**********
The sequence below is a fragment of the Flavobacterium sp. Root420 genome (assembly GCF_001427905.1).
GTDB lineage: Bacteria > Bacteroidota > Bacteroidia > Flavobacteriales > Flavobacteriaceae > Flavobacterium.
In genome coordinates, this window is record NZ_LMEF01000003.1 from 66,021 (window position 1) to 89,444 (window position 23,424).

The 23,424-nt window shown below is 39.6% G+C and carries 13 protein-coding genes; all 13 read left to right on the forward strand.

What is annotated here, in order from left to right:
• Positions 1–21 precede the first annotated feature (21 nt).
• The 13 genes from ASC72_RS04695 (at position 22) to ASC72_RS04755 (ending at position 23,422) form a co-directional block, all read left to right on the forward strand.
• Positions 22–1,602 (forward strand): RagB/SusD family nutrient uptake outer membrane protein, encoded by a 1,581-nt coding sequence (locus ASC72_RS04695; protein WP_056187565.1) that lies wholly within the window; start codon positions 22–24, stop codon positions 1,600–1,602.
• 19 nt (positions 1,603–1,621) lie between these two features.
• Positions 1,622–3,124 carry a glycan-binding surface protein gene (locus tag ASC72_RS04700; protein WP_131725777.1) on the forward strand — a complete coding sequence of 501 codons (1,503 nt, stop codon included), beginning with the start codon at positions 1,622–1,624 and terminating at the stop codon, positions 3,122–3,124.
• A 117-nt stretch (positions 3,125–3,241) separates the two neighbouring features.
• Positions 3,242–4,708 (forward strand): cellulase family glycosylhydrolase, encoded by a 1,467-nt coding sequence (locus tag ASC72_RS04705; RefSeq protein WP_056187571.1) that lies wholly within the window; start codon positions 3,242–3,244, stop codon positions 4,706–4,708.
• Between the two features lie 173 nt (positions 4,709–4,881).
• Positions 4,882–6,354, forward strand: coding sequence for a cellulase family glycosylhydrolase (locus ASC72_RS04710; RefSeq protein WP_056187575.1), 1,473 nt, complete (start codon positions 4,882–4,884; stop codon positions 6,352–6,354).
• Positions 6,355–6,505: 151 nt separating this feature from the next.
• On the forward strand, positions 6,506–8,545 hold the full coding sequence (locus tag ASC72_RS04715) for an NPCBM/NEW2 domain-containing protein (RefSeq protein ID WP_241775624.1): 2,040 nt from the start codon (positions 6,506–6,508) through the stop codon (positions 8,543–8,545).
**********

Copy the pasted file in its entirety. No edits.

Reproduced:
The sequence below is a fragment of the Flavobacterium sp. Root420 genome (assembly GCF_001427905.1).
GTDB lineage: Bacteria > Bacteroidota > Bacteroidia > Flavobacteriales > Flavobacteriaceae > Flavobacterium.
In genome coordinates, this window is record NZ_LMEF01000003.1 from 66,021 (window position 1) to 89,444 (window position 23,424).

The 23,424-nt window shown below is 39.6% G+C and carries 13 protein-coding genes; all 13 read left to right on the forward strand.

What is annotated here, in order from left to right:
• Positions 1–21 precede the first annotated feature (21 nt).
• The 13 genes from ASC72_RS04695 (at position 22) to ASC72_RS04755 (ending at position 23,422) form a co-directional block, all read left to right on the forward strand.
• Positions 22–1,602 (forward strand): RagB/SusD family nutrient uptake outer membrane protein, encoded by a 1,581-nt coding sequence (locus ASC72_RS04695; protein WP_056187565.1) that lies wholly within the window; start codon positions 22–24, stop codon positions 1,600–1,602.
• 19 nt (positions 1,603–1,621) lie between these two features.
• Positions 1,622–3,124 carry a glycan-binding surface protein gene (locus tag ASC72_RS04700; protein WP_131725777.1) on the forward strand — a complete coding sequence of 501 codons (1,503 nt, stop codon included), beginning with the start codon at positions 1,622–1,624 and terminating at the stop codon, positions 3,122–3,124.
• A 117-nt stretch (positions 3,125–3,241) separates the two neighbouring features.
• Positions 3,242–4,708 (forward strand): cellulase family glycosylhydrolase, encoded by a 1,467-nt coding sequence (locus tag ASC72_RS04705; RefSeq protein WP_056187571.1) that lies wholly within the window; start codon positions 3,242–3,244, stop codon positions 4,706–4,708.
• Between the two features lie 173 nt (positions 4,709–4,881).
• Positions 4,882–6,354, forward strand: coding sequence for a cellulase family glycosylhydrolase (locus ASC72_RS04710; RefSeq protein WP_056187575.1), 1,473 nt, complete (start codon positions 4,882–4,884; stop codon positions 6,352–6,354).
• Positions 6,355–6,505: 151 nt separating this feature from the next.
• On the forward strand, positions 6,506–8,545 hold the full coding sequence (locus tag ASC72_RS04715) for an NPCBM/NEW2 domain-containing protein (RefSeq protein ID WP_241775624.1): 2,040 nt from the start codon (positions 6,506–6,508) through the stop codon (positions 8,543–8,545).